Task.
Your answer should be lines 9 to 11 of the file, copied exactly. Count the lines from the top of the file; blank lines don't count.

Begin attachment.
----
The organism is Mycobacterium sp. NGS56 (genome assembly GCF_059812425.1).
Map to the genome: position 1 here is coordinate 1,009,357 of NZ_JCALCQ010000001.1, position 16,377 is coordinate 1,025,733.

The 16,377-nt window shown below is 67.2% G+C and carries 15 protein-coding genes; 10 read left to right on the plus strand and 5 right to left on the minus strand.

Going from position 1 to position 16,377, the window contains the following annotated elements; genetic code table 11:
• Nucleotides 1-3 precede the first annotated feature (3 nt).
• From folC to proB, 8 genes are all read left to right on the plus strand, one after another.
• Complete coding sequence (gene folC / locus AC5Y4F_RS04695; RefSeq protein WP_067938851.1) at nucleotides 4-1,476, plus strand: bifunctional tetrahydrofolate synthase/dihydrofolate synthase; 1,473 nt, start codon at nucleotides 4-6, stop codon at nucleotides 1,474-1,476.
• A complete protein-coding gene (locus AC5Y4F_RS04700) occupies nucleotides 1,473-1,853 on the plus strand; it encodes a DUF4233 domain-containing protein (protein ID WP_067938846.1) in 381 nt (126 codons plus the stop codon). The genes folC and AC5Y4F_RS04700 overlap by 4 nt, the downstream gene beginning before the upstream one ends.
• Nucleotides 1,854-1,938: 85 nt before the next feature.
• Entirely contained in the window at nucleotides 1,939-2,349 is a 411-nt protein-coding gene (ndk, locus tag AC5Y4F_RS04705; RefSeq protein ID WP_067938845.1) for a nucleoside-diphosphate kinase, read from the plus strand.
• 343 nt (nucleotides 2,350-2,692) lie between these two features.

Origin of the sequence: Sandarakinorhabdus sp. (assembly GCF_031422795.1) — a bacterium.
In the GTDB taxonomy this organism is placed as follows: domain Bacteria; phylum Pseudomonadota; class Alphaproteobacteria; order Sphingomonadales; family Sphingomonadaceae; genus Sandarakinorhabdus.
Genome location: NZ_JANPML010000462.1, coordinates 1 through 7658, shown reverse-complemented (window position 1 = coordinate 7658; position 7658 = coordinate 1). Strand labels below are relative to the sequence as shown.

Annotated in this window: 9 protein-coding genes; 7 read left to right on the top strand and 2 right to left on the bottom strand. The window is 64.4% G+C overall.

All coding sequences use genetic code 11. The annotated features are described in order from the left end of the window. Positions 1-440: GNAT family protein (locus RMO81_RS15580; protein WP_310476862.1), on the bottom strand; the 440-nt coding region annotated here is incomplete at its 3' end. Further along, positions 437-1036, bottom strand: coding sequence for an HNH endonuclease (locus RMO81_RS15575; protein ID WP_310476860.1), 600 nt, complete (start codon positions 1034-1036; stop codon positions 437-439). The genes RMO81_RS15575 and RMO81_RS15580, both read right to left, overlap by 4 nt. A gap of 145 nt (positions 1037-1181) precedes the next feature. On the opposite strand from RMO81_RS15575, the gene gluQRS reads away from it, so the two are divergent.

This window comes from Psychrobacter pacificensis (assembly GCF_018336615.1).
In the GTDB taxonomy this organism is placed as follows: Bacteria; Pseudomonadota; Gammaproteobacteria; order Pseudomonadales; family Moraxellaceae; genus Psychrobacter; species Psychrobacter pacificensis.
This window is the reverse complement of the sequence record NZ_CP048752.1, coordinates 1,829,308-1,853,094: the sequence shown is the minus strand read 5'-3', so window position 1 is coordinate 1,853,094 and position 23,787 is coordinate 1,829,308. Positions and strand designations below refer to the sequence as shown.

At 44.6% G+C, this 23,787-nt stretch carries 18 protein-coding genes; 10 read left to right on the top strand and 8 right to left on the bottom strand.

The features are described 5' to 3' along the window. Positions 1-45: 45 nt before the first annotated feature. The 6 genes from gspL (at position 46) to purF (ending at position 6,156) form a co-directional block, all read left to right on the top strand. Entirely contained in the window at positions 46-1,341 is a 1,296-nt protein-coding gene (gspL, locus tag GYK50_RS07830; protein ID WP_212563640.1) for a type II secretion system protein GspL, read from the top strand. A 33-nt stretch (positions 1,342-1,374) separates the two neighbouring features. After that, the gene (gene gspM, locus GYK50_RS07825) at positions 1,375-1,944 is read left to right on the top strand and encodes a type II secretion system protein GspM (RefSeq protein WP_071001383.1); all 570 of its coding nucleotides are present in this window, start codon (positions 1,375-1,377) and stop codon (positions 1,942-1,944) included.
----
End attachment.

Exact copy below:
• Nucleotides 1,854-1,938: 85 nt before the next feature.
• Entirely contained in the window at nucleotides 1,939-2,349 is a 411-nt protein-coding gene (ndk, locus tag AC5Y4F_RS04705; RefSeq protein ID WP_067938845.1) for a nucleoside-diphosphate kinase, read from the plus strand.
• 343 nt (nucleotides 2,350-2,692) lie between these two features.